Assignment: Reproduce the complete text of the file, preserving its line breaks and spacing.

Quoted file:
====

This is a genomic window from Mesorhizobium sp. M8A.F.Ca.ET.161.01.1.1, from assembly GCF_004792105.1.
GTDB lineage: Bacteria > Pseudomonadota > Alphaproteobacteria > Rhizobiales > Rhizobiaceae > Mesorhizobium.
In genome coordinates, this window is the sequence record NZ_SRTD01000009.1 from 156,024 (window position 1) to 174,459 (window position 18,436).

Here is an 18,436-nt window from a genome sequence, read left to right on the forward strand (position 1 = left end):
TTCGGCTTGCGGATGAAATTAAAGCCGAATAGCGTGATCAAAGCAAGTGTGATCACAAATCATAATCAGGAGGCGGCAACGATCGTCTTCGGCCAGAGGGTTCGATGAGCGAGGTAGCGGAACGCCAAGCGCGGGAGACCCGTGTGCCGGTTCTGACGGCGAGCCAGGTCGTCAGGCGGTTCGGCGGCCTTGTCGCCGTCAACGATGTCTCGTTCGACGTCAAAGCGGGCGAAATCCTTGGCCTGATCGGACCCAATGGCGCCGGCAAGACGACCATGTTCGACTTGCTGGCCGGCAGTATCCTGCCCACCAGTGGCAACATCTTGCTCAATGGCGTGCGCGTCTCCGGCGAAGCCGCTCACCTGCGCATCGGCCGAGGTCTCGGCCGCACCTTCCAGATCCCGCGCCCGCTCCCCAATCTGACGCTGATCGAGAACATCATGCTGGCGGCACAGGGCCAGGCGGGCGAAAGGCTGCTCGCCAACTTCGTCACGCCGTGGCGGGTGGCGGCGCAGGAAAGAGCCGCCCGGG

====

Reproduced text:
This is a genomic window from Mesorhizobium sp. M8A.F.Ca.ET.161.01.1.1, from assembly GCF_004792105.1.
GTDB lineage: Bacteria > Pseudomonadota > Alphaproteobacteria > Rhizobiales > Rhizobiaceae > Mesorhizobium.
In genome coordinates, this window is the sequence record NZ_SRTD01000009.1 from 156,024 (window position 1) to 174,459 (window position 18,436).

Here is an 18,436-nt window from a genome sequence, read left to right on the forward strand (position 1 = left end):
TTCGGCTTGCGGATGAAATTAAAGCCGAATAGCGTGATCAAAGCAAGTGTGATCACAAATCATAATCAGGAGGCGGCAACGATCGTCTTCGGCCAGAGGGTTCGATGAGCGAGGTAGCGGAACGCCAAGCGCGGGAGACCCGTGTGCCGGTTCTGACGGCGAGCCAGGTCGTCAGGCGGTTCGGCGGCCTTGTCGCCGTCAACGATGTCTCGTTCGACGTCAAAGCGGGCGAAATCCTTGGCCTGATCGGACCCAATGGCGCCGGCAAGACGACCATGTTCGACTTGCTGGCCGGCAGTATCCTGCCCACCAGTGGCAACATCTTGCTCAATGGCGTGCGCGTCTCCGGCGAAGCCGCTCACCTGCGCATCGGCCGAGGTCTCGGCCGCACCTTCCAGATCCCGCGCCCGCTCCCCAATCTGACGCTGATCGAGAACATCATGCTGGCGGCACAGGGCCAGGCGGGCGAAAGGCTGCTCGCCAACTTCGTCACGCCGTGGCGGGTGGCGGCGCAGGAAAGAGCCGCCCGGG